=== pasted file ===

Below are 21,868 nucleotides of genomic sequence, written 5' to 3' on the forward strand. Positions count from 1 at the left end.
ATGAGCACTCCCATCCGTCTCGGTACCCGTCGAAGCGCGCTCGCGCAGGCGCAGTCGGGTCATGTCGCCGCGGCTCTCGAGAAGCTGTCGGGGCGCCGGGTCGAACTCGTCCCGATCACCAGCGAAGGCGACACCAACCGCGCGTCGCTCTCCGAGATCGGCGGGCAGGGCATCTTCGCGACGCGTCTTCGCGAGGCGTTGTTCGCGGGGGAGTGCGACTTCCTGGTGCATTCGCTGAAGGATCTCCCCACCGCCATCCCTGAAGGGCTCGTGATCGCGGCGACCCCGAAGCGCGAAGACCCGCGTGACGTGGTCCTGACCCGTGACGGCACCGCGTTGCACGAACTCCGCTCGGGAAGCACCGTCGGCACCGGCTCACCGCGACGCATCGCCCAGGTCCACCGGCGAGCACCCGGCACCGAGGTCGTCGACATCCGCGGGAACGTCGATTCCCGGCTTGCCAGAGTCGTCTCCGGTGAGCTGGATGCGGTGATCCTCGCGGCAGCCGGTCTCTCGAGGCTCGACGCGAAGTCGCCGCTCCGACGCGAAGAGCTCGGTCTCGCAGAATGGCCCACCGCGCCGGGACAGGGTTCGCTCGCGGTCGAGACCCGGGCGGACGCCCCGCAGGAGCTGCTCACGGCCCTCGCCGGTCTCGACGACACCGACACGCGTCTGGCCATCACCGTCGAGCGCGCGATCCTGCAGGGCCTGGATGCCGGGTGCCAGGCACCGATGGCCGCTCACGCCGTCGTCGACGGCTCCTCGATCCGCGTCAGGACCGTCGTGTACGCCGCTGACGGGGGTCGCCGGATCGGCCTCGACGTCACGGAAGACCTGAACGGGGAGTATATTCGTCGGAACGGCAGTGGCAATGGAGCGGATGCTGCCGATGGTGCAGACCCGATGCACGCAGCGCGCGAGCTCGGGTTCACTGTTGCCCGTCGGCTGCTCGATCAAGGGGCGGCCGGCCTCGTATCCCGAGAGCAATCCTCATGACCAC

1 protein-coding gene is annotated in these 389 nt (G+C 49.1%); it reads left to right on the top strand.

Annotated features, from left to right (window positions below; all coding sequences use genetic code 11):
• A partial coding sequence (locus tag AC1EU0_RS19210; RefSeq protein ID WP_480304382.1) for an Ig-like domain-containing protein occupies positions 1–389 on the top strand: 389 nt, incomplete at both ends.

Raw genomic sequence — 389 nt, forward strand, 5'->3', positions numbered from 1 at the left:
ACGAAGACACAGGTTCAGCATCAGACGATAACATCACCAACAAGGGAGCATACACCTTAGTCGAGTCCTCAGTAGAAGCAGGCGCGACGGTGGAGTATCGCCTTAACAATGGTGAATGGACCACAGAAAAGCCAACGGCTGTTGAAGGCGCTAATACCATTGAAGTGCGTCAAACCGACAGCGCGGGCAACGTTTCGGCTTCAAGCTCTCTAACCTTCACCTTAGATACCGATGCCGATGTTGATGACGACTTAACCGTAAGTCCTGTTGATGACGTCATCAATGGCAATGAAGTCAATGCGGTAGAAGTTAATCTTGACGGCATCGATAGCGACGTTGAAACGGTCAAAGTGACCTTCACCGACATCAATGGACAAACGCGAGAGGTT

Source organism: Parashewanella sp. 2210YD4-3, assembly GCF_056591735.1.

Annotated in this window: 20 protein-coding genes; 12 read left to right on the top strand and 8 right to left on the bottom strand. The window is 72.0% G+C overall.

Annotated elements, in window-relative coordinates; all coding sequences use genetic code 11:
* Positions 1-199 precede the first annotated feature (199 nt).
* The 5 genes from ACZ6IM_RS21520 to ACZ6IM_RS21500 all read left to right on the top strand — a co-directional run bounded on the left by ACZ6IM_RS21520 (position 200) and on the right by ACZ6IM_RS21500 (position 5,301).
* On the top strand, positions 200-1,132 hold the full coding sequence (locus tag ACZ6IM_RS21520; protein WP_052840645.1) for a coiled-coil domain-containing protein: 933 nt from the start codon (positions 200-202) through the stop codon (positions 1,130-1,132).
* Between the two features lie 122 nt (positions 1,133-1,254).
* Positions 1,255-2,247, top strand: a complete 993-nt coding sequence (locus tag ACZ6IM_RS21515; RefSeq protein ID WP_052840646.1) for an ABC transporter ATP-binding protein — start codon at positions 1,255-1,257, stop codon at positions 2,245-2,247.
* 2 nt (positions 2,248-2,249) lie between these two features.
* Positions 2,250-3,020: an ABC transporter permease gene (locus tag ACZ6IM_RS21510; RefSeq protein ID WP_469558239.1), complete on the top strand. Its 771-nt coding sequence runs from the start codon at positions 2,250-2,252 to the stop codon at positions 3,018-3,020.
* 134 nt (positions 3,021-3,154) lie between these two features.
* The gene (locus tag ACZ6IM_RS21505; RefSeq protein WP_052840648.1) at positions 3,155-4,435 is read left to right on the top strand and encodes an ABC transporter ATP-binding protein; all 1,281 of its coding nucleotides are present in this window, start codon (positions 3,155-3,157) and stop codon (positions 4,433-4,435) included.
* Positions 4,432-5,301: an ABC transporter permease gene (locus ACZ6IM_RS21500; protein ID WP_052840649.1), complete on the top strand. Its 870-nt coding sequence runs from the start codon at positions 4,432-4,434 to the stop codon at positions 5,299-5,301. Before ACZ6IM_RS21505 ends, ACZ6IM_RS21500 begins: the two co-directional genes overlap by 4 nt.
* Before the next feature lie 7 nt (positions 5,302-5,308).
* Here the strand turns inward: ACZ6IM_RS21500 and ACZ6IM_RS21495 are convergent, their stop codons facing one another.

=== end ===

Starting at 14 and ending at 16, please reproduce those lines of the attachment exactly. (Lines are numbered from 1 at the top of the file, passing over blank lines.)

* Between the two features lie 122 nt (positions 1,133-1,254).
* Positions 1,255-2,247, top strand: a complete 993-nt coding sequence (locus tag ACZ6IM_RS21515; RefSeq protein ID WP_052840646.1) for an ABC transporter ATP-binding protein — start codon at positions 1,255-1,257, stop codon at positions 2,245-2,247.
* 2 nt (positions 2,248-2,249) lie between these two features.